Not many players who shoot the long ball with conviction quite like Chris Goulding. A trailblazer of Australian basketball, Goulding is the Australian Steph Curry.
Melbourne United have had depleted stocks for the entire season. They have only play 45 seconds as a whole unit this season, but they have still found ways to win.
A 9-2 record going into their top-of-the-table clash against the Sydney Kings, yet it still felt that United had their backs against the wall.
No Matthew Dellavedova nor Ian Clark for the matchup, the Kings took huge advantage of that early, getting out to as much as a 19-point lead early in the third quarter.
Goulding churned in a vintage performance, dropping 35 points in the side’s 105-93 come-from-behind win at a sold-out John Cain Arena.
He was the sole constant for United in the first half, creating ways to get open and make shots fall. It was only fitting that the man who has for so long been United’s go-to guy hit a wide-open three without doubt to reach 6000 career points.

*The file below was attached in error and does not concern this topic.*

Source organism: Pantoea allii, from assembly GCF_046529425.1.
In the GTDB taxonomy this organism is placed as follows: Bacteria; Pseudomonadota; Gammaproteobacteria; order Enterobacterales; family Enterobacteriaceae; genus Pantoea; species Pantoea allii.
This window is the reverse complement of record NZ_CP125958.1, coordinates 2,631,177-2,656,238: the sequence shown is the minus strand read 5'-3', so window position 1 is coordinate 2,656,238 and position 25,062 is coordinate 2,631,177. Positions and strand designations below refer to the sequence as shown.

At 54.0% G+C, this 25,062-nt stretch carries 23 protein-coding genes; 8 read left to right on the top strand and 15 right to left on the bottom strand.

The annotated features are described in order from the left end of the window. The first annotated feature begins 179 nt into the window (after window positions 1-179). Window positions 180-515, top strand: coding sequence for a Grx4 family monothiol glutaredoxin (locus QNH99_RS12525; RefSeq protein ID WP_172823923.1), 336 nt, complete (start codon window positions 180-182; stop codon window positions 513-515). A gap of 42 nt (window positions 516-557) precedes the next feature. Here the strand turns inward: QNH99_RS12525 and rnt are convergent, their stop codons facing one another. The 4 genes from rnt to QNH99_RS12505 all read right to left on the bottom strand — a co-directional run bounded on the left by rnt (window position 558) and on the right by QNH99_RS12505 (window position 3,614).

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As the game seemed to drift away from the ladder-leaders, Goulding always had an answer. Shooting the ball from everywhere, he scored 13 points in the final quarter as United came home with a wet sail. The sharpshooter said post-game that his ability to produce games like these is based on his instinct.
“Sometimes you make a couple [of shots] and the instinct kicks in,” he said.
“Sometimes when I did [trusted my instinct tonight], there were a couple of bad shots and some misses, but I got some really good looks tonight which was pleasing.”
Melbourne United coach Dean Vickerman credited Goulding for his efforts particularly in the second half where he led the team to victory.
“CG was an absolute monster in the second half,” he said.
“Once we found a rhythm of how we were going to attack offensively, he made tough shots, and everyone supported him.”
The crowd thought Goulding’s performance was MVP like. By the time he stepped up to the line in the final two minutes of the game, MVP chants rang around John Cain Arena.
It’s something that the veteran is yet to obtain in his 17-year NBL career, however if he keeps producing games like this, he might just have the Andrew Gaze Trophy in his hands at the end of the season.